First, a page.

Macedo will represent Maui as the Beachwaver wildcard. She will come up against Tatiana Weston-Webb (BRA) and Nikki Van Dijk (AUS) in Round 1 Heat 5.

The Beachwaver Maui Pro will be broadcast LIVE on WorldSurfLeague.com and the WSL’s Facebook page. Also, check local listings for coverage from the WSL’s broadcast partners.

Beachwaver Maui Pro Round 1 Matchups:
Heat 1: Johanne Defay (FRA), Courtney Conlogue (USA), Paige Hareb (NZL)
Heat 2: Carissa Moore (HAW), Coco Ho (HAW), Bethany Hamilton (HAW)
Heat 3: Stephanie Gilmore (AUS), Sage Erickson (USA), Alana Blanchard (HAW)
Heat 4: Lakey Peterson (USA), Malia Manuel (HAW), Zoe McDougall (HAW)
Heat 5: Tatiana Weston-Webb (BRA), Nikki Van Dijk (AUS), Summer Macedo (HAW)
Heat 6: Caroline Marks (USA), Sally Fitzgibbons (AUS), Bronte Macaulay (AUS)

For more information, please visit WorldSurfLeague.com.

The post Women’s Championship Tour 2018 Finale Comes Down to Upcoming Beachwaver Maui Pro appeared first on .


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Biles sets record for world championship golds



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Simone Biles Overcomes Mistakes to Win 4th All-Round World Championship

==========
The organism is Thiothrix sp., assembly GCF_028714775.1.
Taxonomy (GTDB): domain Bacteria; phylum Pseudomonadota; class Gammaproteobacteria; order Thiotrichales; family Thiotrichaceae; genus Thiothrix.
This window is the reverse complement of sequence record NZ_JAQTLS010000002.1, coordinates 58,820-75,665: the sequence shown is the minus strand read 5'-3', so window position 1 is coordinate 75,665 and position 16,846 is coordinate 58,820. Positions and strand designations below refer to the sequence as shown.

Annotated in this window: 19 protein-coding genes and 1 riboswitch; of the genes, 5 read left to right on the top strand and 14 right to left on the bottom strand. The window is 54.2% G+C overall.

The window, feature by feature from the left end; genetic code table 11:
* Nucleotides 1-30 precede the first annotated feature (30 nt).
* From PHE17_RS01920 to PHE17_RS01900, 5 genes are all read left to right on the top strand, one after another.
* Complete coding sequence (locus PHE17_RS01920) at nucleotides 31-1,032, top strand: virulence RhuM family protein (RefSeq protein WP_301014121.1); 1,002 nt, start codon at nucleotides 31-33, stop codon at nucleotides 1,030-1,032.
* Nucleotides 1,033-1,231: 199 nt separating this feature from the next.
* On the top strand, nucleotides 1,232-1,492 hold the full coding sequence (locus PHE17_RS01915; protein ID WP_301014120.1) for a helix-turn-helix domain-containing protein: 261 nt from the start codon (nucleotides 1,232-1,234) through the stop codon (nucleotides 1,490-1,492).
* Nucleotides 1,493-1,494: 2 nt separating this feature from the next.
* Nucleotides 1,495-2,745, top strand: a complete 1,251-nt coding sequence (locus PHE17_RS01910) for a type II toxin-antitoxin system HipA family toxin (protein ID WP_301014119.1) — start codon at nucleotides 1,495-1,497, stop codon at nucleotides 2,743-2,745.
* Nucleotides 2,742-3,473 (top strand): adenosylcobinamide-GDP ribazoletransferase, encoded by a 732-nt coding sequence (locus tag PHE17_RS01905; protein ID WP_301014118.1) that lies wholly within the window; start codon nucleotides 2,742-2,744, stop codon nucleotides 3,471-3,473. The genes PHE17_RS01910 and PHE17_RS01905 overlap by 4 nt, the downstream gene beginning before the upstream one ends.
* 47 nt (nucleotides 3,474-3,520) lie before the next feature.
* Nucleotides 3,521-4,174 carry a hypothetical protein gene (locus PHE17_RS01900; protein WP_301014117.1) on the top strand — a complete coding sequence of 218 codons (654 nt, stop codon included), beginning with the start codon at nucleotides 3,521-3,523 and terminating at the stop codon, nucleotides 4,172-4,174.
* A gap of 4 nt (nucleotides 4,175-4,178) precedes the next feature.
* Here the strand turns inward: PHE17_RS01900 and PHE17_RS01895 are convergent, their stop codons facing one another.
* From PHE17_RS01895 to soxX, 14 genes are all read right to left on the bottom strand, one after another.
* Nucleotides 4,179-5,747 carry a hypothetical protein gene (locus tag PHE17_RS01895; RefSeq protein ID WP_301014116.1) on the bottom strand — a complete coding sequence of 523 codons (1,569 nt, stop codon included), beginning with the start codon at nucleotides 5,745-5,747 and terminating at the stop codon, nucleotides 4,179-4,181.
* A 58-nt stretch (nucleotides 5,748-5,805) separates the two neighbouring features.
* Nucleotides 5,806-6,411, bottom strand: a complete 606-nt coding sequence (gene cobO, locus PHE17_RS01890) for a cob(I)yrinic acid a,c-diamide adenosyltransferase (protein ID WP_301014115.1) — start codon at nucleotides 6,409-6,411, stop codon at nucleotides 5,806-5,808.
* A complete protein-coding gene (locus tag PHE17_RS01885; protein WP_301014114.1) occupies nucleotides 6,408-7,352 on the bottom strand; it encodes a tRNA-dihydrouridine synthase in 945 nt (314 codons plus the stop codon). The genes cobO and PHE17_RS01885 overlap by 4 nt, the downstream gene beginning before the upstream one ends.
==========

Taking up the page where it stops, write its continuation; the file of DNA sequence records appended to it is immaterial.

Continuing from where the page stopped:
(DOHA, Qatar) — Simone Biles is still the best even when she’s not at her best.

The 21-year-old star won her fourth world all-around championship Thursday, surviving a series of uncharacteristic mistakes to become the first woman to earn four all-around titles. Biles had a score of 57.491, nearly 1.7 points in front of silver medalist Mai Murakami of Japan.

That’s a sizable margin for nearly everyone else, but not for Biles. Battling a kidney stone, she sat down her vault in the first rotation, came off the beam on her third and stepped out of bounds on floor exercise. Yet she still had enough to extend her remarkable winning streak.

Biles has finished first in every meet she’s entered since the 2013 US championships, though this one was far tighter than usual.

A spirited effort from Murakami — the first Japanese woman to medal in the all-around final since Koko Tsurumi in 2009 — and bronze medalist and U.S. teammate Morgan Hurd helped. In the end, however, it was Biles against herself.